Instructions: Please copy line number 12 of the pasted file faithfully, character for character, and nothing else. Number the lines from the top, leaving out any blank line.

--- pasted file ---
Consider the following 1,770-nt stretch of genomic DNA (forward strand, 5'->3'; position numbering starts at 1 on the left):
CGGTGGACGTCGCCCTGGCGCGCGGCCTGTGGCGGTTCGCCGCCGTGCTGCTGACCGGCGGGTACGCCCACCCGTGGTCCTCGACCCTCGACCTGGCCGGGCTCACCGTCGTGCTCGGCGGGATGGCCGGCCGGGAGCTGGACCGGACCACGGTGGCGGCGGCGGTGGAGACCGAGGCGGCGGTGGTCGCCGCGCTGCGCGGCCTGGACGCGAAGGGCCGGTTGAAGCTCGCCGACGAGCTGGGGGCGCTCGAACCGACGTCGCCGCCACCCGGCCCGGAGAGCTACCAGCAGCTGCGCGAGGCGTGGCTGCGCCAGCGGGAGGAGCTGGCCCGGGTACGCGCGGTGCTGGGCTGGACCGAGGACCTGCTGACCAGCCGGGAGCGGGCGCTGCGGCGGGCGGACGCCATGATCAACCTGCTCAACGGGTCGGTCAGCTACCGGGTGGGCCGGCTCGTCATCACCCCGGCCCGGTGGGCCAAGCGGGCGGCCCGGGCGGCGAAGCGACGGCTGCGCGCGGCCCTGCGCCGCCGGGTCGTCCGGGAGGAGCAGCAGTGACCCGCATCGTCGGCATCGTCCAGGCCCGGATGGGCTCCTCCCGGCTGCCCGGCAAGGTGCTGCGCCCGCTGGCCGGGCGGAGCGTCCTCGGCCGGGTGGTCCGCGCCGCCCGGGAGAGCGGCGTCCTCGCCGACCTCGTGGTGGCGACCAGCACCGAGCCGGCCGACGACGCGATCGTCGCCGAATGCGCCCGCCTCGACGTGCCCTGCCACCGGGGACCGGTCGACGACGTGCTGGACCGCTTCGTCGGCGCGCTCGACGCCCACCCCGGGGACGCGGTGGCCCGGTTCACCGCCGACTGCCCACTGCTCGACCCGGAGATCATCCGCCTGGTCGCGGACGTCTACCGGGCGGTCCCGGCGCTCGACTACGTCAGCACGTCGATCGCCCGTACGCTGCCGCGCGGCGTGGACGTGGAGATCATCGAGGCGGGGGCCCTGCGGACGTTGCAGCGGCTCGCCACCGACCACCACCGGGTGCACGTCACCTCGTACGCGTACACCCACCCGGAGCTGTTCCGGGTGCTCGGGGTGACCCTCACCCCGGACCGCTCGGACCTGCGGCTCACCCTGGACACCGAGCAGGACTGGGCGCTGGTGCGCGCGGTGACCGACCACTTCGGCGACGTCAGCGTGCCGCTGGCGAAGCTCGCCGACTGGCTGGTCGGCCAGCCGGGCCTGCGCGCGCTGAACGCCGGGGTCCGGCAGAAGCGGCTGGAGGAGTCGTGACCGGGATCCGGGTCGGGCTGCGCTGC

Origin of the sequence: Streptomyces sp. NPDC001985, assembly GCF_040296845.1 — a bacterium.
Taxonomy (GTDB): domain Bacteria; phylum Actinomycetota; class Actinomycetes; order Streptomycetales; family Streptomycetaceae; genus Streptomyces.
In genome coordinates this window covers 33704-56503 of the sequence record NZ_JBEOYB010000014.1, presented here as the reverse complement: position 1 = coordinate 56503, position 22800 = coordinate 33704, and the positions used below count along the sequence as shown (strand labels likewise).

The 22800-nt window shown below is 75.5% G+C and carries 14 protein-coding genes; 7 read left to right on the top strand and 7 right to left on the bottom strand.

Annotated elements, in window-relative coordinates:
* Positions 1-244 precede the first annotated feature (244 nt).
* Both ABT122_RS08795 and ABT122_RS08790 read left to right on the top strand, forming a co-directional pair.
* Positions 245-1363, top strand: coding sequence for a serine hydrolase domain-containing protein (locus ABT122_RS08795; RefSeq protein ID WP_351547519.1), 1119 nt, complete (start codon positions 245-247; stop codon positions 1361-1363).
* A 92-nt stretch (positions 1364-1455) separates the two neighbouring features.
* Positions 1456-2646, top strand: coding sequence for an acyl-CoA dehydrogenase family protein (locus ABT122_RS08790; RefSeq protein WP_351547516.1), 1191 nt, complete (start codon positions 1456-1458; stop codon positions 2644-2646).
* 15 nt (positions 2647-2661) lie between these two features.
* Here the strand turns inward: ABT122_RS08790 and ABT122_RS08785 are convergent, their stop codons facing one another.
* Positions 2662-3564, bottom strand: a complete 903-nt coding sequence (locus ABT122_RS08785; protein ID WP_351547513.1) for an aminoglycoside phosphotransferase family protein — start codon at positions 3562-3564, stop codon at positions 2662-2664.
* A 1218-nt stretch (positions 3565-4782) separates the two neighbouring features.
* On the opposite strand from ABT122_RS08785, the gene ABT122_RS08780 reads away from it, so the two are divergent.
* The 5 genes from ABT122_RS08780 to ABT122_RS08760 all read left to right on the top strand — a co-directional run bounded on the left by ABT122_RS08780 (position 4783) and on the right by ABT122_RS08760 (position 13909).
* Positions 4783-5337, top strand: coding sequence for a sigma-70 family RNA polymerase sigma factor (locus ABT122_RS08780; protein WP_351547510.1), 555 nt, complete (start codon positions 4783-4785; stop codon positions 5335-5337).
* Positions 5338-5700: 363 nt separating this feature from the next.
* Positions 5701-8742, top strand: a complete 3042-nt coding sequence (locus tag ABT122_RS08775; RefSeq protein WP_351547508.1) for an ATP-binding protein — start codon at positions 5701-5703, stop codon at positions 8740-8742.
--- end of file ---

* Positions 1456-2646, top strand: coding sequence for an acyl-CoA dehydrogenase family protein (locus ABT122_RS08790; RefSeq protein WP_351547516.1), 1191 nt, complete (start codon positions 1456-1458; stop codon positions 2644-2646).